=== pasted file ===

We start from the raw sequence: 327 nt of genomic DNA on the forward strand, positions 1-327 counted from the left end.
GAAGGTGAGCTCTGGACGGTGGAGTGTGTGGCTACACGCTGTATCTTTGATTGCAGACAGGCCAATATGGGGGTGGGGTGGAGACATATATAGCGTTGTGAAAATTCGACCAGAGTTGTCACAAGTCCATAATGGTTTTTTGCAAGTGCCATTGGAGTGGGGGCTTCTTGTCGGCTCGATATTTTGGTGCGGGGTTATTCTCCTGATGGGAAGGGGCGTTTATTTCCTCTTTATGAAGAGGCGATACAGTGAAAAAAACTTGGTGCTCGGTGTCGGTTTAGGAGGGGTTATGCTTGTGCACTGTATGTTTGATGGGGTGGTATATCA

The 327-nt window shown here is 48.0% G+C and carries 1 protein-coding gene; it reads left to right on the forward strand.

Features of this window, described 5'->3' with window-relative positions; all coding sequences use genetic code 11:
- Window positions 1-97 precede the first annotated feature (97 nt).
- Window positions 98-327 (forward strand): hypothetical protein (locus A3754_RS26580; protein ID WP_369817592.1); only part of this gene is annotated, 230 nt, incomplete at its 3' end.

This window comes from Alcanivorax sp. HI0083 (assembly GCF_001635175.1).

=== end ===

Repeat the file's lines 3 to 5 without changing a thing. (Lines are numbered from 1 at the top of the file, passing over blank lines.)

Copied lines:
The 327-nt window shown here is 48.0% G+C and carries 1 protein-coding gene; it reads left to right on the forward strand.

Features of this window, described 5'->3' with window-relative positions; all coding sequences use genetic code 11:
- Window positions 1-97 precede the first annotated feature (97 nt).